* Fail when a published package is changed with no changeset
*/
if (modifiedPublicPackageFiles.length > 0) {
  const missingPackages = getMissingPackagesFromChangesets(
    modifiedChangeSetFiles,
    publicPackagesWithUnpublishedSourceChanges
  );
  const idea = 'edit an existing changeset or run `yarn changeset` to create one';
  if (missingPackages.length > 0) {
    missingPackages.forEach((packageName: string) => {
      fail(`Looks like ${packageName} was not included in a changeset - *${idea}*`);
    });
  }
}

If anything is returned from our getMissingPackagesFromChangesets utility, Danger will fail and output the specific reason for failing into a HTML table. To be as user friendly as possible, our plugin includes the package name in this message, and an idea on how to fix it.

That’s it! Since we have implemented this Danger rule, we haven't had issues with missing Changeset files, or having to bug anyone to add one. It also inspired us to write more, like the next one about external dependency versioning.

Pin external dependencies

        We use external dependencies in our repo, but to protect our work from unexpected changes, we pin them. How do we make a rule that enforces this?

Our process (follow along in the source here):

1. Find the package.json files that need inspecting

const packageJSONsChanged = getPackJsonsFromFiles(
  [...danger.git.modified_files, ...danger.git.created_files]
);

Again, Danger lets us know which files were modified and created in the last commit. We run through this list and filter for package.json files.

2. Search package.json files for unpinned external dependencies

/**
 * Finds a list of external dependencies that are unpinned, whilst filtering out internal packages.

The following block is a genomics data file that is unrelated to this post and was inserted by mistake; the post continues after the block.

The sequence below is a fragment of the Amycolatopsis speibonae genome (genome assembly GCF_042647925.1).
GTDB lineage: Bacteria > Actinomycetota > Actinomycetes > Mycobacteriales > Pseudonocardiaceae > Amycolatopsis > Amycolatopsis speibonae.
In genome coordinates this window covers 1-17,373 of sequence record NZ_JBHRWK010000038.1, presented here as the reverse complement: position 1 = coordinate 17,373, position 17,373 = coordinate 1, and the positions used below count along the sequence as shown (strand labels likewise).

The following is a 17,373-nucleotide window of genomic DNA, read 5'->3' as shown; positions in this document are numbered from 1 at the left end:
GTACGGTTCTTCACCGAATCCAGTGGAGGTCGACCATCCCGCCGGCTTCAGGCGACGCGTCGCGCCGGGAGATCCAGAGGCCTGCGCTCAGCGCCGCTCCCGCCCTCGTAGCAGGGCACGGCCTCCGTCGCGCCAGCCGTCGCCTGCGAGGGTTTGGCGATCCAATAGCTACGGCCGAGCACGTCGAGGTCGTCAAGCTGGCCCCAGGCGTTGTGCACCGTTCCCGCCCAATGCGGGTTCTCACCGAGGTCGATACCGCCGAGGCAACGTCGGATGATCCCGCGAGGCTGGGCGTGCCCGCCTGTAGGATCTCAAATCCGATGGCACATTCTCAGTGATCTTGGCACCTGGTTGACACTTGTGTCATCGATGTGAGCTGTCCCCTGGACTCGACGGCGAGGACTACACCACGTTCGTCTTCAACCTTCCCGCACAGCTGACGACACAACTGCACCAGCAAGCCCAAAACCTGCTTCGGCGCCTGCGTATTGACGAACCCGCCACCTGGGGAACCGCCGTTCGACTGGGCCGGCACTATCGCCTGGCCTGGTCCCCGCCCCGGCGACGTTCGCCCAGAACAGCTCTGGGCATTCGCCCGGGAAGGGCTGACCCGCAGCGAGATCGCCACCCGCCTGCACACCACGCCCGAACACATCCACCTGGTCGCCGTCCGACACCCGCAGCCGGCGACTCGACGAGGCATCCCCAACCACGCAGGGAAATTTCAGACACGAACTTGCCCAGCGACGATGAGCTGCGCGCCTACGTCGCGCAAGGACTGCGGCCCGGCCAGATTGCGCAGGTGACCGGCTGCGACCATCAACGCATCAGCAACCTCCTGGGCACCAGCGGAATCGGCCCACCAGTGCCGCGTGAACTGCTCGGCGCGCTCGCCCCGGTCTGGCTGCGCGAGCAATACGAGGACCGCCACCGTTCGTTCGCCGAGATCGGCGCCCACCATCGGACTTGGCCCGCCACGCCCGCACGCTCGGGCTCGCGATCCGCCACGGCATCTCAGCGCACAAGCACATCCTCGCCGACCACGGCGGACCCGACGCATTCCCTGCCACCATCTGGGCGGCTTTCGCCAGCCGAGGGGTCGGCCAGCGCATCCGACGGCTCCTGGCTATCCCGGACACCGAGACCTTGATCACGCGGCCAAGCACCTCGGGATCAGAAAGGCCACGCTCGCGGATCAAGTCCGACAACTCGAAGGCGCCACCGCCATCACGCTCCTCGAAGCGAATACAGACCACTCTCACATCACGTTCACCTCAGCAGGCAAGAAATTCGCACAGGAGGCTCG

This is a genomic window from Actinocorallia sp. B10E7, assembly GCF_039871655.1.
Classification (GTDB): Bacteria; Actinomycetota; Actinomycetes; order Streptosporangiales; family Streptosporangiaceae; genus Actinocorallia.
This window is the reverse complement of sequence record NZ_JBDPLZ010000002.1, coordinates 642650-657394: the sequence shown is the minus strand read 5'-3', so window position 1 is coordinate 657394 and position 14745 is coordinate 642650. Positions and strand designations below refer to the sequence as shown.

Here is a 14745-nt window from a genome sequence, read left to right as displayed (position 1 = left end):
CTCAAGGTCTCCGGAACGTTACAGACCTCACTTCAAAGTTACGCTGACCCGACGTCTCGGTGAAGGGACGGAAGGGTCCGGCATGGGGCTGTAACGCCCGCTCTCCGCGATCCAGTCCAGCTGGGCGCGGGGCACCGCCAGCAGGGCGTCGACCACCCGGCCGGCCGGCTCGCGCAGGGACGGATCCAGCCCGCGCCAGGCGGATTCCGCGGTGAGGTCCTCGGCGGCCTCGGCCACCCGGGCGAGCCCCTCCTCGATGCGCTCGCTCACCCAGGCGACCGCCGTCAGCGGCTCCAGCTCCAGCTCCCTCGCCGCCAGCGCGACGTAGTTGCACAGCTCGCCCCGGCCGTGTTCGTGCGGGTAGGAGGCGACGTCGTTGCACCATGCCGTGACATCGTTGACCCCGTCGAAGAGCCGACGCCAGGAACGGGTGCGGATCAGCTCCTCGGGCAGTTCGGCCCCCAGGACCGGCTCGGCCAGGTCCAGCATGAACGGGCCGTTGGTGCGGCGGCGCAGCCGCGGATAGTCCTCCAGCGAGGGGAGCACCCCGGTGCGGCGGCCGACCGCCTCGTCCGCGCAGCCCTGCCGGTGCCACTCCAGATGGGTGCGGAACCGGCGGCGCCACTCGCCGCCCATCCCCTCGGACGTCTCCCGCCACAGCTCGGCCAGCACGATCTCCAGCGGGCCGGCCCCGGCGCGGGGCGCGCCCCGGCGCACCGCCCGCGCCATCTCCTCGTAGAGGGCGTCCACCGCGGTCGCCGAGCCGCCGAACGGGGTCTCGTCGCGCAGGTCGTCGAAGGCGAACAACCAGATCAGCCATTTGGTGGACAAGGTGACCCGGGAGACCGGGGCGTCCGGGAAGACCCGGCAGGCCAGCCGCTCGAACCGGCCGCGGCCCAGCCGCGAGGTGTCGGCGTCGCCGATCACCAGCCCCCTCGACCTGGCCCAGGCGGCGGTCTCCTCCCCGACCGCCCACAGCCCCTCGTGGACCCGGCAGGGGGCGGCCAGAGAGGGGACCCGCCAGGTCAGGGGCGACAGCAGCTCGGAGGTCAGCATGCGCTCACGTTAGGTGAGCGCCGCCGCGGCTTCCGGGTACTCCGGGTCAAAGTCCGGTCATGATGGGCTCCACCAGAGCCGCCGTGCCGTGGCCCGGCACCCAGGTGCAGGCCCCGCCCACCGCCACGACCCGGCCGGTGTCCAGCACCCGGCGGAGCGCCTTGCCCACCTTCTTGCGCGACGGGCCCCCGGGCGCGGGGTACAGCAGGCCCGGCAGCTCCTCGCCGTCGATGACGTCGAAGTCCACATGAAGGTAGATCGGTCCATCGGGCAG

*
 * @param {Record<string, string>} deps
 * @return {*}  {string[]}
 */
export const getUnpinnedExternalDeps = (deps: Record<string, string>): string[] => {
  if (deps) {
    return (
      Object.keys(deps)
        // we don't want internal packages
        .filter((dep) => !dep.includes('@twilio-paste'))
        // we want anything that has a ^
        .filter((dep) => deps[dep].startsWith('^'))
    );
  } else {
    return [];
  }
};

After excluding Paste dependencies, we look for any starting with the ^ character, which indicates that this version accepts a range of versions, which we don’t want.

3. If we have an unpinned external package dependency, our Danger check will fail

/**
 * Warn when user forgets to pin an external dep
*/
if (packageJSONsChanged.length > 0) {
  const unpinnedExternalDeps = getUnPinnedExternalDepsFromPackageJSONFiles(packageJSONsChanged);

  if (unpinnedExternalDeps.length > 0) {
    fail(
      `There are some package.json files in this PR that contain unpinned external package libraries. Please pin your external package libraries by removing the ^ from the beginning of the version number. See: ${JSON.stringify(
        unpinnedExternalDeps
      )}`
    );
  }
}

If anything is returned from our function and is an unpinned external dependency, Danger will fail and indicate both the problem and its solution. All set!

The Danger effect

As Twilio’s design systems team has grown, we’ve benefitted immensely from Danger JS automatically alerting us to simple but impactful errors, such as missing versioning information and unpinned external dependencies. Since we have implemented these Danger rules, they’ve allowed us to focus on solving design system problems, as opposed to human memory hiccups. And we keep finding new places to create useful rules all the time! Check out our .danger folder to see them all 😎.

Like how we’ve used our tools? Learn more about our design system, tooling, and tracking from our post on insights and metrics!

Glorilí Alejandro is a UX Engineer for Twilio’s Paste design system. She is passionate about creating a more human centered world through thoughtful design and craftsmanship. She also stress bakes, and is always looking for her next, great dessert. Reach her at galejandro [at] twilio.com.